THE FIRST experimental evidence that mad cow disease has been passed to humans is published today.
Scientists have discovered a critical similarity between the new type of Creutzfeldt-Jakob disease which has infected humans and bovine spongiform encephalopathy in cattle.
The finding adds powerful backing to claims that BSE has crossed the species barrier between cattle and humans.
The characteristic signature sets the new strain distinctly apart from other forms of CJD - but it is almost indistinguishable from the molecular hallmark of BSE.
Scientists see this as strong supportive evidence that the new CJD variant arose from BSE in beef.
The Government said last night that the findings did not require any additional measures to protect the public or restrict the consumption of British beef.
Roger Freeman, the minister co-ordinating the Government's response to the BSE epidemic, said present measures had been introduced after the new variant of CJD was first acknowledged earlier this year.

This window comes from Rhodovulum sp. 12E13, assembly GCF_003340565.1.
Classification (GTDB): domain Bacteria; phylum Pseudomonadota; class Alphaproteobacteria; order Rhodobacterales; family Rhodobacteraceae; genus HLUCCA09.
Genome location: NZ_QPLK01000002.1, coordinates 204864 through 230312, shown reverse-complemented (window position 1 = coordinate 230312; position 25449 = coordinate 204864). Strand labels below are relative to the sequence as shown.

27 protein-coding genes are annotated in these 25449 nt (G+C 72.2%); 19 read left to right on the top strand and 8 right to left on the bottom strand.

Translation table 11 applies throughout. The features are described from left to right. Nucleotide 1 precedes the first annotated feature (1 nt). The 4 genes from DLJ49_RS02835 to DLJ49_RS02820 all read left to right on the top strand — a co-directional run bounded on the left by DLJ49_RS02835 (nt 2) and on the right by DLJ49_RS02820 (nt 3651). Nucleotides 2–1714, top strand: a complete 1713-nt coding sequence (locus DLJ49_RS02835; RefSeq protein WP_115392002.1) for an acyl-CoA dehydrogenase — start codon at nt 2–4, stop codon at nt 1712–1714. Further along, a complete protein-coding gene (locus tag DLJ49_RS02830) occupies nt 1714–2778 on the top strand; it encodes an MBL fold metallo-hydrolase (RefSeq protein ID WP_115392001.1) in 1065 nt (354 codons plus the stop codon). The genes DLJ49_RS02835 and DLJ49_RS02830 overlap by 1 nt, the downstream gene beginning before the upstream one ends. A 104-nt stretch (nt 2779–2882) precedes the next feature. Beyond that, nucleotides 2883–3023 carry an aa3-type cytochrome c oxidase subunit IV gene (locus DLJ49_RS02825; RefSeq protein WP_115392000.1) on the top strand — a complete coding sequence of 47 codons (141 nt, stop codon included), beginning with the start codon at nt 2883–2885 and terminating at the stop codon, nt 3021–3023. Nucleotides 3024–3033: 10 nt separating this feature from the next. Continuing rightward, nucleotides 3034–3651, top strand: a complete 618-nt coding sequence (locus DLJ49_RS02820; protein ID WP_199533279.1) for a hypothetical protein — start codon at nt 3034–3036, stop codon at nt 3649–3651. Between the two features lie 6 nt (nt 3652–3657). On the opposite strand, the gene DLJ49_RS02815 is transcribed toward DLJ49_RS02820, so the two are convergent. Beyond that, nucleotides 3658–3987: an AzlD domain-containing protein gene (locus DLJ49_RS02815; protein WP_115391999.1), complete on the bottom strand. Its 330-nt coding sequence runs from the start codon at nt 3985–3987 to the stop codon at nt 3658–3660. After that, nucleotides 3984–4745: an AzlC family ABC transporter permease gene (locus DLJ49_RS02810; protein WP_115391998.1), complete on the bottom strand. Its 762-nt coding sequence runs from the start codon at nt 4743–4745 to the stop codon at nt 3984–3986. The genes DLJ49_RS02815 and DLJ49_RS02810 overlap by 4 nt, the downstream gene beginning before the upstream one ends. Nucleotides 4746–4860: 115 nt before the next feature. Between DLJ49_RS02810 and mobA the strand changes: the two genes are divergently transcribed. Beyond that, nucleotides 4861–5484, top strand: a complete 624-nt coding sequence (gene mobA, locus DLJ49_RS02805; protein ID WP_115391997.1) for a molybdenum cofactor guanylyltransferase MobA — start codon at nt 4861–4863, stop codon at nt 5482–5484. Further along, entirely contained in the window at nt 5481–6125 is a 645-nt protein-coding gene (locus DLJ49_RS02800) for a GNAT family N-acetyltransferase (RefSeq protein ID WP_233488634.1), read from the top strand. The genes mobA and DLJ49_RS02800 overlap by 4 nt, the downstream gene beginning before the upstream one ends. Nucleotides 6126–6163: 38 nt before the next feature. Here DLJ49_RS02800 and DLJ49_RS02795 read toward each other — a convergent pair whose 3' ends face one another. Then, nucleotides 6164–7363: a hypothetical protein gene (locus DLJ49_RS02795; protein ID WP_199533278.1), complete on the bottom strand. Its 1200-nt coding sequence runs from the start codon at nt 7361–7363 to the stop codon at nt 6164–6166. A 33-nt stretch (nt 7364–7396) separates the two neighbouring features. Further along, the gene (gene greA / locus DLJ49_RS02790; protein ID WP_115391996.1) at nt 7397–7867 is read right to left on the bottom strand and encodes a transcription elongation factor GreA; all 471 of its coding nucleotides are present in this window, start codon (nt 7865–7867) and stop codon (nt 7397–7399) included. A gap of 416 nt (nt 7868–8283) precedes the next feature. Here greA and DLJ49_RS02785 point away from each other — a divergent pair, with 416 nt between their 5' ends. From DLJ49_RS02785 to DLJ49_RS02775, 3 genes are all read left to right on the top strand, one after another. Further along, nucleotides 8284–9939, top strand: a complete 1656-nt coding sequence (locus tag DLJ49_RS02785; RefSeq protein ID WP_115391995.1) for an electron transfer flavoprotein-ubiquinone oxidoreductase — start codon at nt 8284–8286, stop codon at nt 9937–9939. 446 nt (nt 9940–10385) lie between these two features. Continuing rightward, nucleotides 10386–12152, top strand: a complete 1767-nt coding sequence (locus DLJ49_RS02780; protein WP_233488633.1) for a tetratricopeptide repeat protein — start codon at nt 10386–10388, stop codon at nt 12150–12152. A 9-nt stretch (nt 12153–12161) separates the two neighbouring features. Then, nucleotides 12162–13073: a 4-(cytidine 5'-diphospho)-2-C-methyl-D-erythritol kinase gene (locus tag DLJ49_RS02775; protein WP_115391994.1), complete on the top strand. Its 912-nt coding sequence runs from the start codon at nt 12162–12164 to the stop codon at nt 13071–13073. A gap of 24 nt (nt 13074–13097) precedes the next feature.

But Labour's health spokesman, Chris Smith, called for an immediate Government statement on the implications of the research, to be published in the magazine Nature.
Prof John Collinge, who made the discovery, called for his test to be used to find out whether scrapie, a similar disease in sheep, originated from BSE in cattle. "If BSE is in sheep it should be treated with the same respect as BSE in cattle," he said.
A team of scientists led by Prof Collinge at the Imperial College School of Medicine at St Mary's, London, examined the prion protein, the infectious agent that appears to cause BSE and CJD.
They developed a test that identifies the molecular differences between the strains of prion, and found that the prion present in patients with "new variant" CJD were almost identical to the prions found in cattle with BSE.